Sondos Zayed is a medical student in the Class of 2018 at McGill University
Time and time again residents tend to give us, medical students, the same piece of invaluable advice: stay humble.
On one occasion, a resident said: “When you’re on the wards, seeing one case after the next and making diagnoses, you’ll feel like a god. That’s dangerous. So stay humble.”
I failed to understand how it was even possible, as a first-year medical student who knows so little of the vast ocean that constitutes the art and science of medicine, for me to become arrogant. I simply couldn’t make any sense of it. How could I, in so little time, accumulate enough knowledge to be not only confident — but to exceed this and reach a stage of arrogance? It took time and much ...continue reading →
“Medical professionals concentrate on repair of health, not sustenance of the soul”.
Atul Gawande’s recently published book, Being Mortal, discusses the treatment of our elderly population and the various flaws of our health care system. One important point from the book is that health care providers such as physicians and nurses are too focused on physical well-being while forgetting about the less tangible necessities of life.
When an elderly individual is sent to a nursing home, safety is the highest priority. Residents are provided with call bells, ramps, elevators, nurses, and physicians who come directly to their rooms. This seems beneficial, as physical health is maintained. With 24 hour nursing surveillance and living in single rooms, residents are less prone to injuring themselves. It is a situation that seems optimal for both the caregivers and seniors. Why, then, is the rate of depression and sadness so high among the elderly population in nursing homes?
I’m tired. I’ve worked just under 17 hours today, but I can’t sleep.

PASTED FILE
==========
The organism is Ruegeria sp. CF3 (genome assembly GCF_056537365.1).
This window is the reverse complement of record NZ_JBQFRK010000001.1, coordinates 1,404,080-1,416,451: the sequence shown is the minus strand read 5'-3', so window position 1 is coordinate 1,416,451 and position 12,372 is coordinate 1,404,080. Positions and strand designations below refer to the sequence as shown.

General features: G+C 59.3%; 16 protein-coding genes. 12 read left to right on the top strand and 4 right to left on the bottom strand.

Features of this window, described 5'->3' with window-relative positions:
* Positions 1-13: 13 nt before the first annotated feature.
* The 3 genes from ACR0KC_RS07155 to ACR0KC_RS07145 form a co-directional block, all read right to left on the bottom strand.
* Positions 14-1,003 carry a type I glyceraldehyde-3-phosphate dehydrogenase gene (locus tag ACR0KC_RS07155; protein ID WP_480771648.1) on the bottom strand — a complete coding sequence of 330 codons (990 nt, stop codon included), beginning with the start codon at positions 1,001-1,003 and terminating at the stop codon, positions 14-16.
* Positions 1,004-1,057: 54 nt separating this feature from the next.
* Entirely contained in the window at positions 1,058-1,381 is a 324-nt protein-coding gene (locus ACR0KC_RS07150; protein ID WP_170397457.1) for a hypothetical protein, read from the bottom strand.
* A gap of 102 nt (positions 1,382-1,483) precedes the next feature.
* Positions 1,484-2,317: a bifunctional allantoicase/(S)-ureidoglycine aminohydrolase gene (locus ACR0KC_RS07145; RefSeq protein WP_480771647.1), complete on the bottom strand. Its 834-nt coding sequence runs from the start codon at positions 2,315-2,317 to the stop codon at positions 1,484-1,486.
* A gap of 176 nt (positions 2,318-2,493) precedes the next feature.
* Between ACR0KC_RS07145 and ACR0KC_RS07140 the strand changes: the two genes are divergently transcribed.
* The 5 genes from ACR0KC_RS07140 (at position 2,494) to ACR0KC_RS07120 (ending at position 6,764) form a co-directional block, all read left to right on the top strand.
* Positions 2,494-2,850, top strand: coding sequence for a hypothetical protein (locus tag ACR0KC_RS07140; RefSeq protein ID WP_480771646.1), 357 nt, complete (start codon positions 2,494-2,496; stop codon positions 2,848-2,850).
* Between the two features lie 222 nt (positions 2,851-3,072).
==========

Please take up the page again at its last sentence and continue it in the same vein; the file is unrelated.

Too bad. I will start at 8 am again tomorrow for another 8 to 9 hour day.
I can’t sleep because I’m thinking about my patient with the declining oxygen saturation. I worry that I may have missed something in the history, in the investigations… did the on call physician and I make the right decision?
On the first day of my Social Paediatrics elective, I accompanied a nurse on a visit to a family shelter. I entered the single room and noticed a healthy newborn girl, sleeping peacefully in an old crib. The room consisted of a bed, a table, two chairs, a fridge, and a microwave. There was no stove, no kitchen sink. Clothes, toiletries, dishes and bottles were strewn everywhere. The floor was dirty and there was graffiti on the wall. One of the parents was present, but the other was out looking for work. It was my first time in a shelter, and I was stunned that a family with a newborn was living in such conditions.
University of Toronto
Class of 2019
I look at you, and I wish
there was some sort of incantation to whisper
that could string together all the fickle words
grazing around the summit of my throat
and instill a frenzy in their small limbs
so they may leap across the oceanic void
that is the silence between my mouth and you being healthy again. ...continue reading →
He grabbed me... how could I be so stupid.
Grabbed my ponytail... cries
and... and slammed me into the doorframe.
No one was around... I curled into a ball... tried to protect my head. wipes tears
I was almost to the door... Oh God! With my training... why didn't I see it coming?...continue reading →
These enthusiastic greetings solidify Tuesday as my favourite day of week. As I enter the classroom, several of the girls come running to give me a hug, squealing my name in excitement. It’s my weekly afternoon at Les Scientistes, a program designed to encourage young girls from low-income communities to discover science. ...continue reading →
An etiolated octogenarian calls out,
Barely audible beyond his room.
He beckons for a small sponge
To wet his cracked blue lips.
Pictures of his family are taped to his closet,
A makeshift fifty square foot home. ...continue reading →
His voice is warm and soft, each sentence running into the next, broken up only by gravelly laughter and the occasional cough. The honey that coats his voice obscures his jarring story, the suffering hidden beneath the evenness of his tone. He tells me about his injury, rating his pain on a scale of one to ten, and describes its quality and radiation. I ask him for his previous medical diagnoses and he pauses briefly. ...continue reading →